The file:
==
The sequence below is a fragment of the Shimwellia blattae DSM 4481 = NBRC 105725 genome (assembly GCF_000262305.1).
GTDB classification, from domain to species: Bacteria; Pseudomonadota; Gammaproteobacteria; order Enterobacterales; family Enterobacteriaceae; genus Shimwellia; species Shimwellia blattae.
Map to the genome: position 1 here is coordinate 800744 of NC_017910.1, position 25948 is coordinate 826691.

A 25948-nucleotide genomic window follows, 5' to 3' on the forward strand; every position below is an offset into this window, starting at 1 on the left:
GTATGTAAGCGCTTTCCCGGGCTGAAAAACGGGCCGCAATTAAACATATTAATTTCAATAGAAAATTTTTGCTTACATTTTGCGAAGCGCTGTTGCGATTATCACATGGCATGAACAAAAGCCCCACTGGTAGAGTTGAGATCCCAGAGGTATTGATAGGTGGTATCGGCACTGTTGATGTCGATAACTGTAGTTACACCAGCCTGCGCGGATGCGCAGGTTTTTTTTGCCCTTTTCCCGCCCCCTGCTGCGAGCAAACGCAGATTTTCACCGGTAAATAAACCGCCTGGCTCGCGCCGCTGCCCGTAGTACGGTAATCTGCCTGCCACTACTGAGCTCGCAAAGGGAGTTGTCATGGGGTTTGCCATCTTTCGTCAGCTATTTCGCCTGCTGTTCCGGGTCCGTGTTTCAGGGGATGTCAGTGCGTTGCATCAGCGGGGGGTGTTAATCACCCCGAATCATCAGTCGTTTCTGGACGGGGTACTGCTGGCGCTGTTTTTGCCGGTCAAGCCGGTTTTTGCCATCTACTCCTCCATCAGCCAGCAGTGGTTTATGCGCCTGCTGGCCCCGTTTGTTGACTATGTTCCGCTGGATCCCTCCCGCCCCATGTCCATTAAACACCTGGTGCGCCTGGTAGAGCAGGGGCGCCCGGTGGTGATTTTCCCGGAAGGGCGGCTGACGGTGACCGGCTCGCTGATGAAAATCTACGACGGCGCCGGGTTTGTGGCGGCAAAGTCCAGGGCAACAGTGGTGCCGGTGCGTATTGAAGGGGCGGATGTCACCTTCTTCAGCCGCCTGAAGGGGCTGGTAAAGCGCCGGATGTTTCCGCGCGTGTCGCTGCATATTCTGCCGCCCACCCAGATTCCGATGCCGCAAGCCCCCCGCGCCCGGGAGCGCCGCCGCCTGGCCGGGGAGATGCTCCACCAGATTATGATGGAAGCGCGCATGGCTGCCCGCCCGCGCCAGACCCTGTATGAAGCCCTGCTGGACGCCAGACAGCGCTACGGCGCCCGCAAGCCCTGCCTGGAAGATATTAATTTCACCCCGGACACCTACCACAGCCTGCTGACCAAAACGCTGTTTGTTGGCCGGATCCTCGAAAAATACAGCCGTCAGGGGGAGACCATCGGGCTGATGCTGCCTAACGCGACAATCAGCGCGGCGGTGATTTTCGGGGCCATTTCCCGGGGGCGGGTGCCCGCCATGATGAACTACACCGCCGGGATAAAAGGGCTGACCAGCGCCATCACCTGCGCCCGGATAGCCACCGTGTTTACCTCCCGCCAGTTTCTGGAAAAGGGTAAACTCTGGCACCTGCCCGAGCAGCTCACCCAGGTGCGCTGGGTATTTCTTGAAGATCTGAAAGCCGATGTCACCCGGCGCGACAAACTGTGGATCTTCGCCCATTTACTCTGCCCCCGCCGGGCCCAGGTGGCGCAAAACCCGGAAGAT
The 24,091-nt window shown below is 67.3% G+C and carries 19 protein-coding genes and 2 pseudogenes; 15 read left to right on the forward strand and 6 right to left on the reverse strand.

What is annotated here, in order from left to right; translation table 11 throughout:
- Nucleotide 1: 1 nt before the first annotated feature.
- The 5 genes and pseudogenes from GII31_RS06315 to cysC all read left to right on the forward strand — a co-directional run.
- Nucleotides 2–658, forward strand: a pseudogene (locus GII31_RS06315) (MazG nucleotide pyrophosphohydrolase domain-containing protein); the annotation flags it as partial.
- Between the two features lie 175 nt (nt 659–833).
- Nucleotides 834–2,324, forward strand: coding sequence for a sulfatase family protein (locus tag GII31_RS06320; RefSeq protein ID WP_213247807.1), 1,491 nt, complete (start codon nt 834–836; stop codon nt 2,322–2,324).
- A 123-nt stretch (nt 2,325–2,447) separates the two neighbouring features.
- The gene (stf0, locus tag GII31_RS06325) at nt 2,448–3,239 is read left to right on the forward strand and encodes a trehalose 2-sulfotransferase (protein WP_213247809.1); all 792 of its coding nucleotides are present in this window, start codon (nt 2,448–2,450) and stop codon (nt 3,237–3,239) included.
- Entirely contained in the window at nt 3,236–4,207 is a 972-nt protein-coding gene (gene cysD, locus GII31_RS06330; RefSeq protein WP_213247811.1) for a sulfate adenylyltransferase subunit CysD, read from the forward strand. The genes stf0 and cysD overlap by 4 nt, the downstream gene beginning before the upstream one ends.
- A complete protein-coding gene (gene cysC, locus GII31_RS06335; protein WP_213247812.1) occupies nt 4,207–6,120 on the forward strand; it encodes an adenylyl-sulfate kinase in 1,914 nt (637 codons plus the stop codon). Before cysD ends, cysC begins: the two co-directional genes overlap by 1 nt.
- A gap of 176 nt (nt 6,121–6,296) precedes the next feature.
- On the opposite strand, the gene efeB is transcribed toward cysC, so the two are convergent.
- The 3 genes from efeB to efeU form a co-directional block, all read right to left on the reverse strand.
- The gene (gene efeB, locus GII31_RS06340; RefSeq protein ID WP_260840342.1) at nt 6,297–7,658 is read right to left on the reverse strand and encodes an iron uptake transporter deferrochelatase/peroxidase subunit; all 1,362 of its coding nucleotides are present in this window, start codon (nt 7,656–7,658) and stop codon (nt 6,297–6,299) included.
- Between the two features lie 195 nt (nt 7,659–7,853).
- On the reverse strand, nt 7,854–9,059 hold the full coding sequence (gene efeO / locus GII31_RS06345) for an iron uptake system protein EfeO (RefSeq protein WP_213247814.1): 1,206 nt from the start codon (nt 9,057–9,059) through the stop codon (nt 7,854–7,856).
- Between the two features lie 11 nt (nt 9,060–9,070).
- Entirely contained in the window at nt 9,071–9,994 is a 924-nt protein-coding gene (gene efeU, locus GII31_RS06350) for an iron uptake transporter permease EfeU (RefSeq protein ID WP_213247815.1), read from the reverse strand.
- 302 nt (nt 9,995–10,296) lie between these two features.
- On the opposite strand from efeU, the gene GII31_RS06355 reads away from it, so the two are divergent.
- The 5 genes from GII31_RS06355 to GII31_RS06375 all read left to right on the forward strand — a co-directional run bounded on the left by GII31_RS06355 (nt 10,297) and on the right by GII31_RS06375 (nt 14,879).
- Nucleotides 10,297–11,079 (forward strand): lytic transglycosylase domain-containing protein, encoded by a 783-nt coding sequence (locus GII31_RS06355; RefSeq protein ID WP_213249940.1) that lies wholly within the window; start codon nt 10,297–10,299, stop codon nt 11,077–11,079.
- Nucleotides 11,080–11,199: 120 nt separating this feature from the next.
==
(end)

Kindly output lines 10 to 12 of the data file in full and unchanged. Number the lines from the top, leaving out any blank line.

- Nucleotides 2–658, forward strand: a pseudogene (locus GII31_RS06315) (MazG nucleotide pyrophosphohydrolase domain-containing protein); the annotation flags it as partial.
- Between the two features lie 175 nt (nt 659–833).
- Nucleotides 834–2,324, forward strand: coding sequence for a sulfatase family protein (locus tag GII31_RS06320; RefSeq protein ID WP_213247807.1), 1,491 nt, complete (start codon nt 834–836; stop codon nt 2,322–2,324).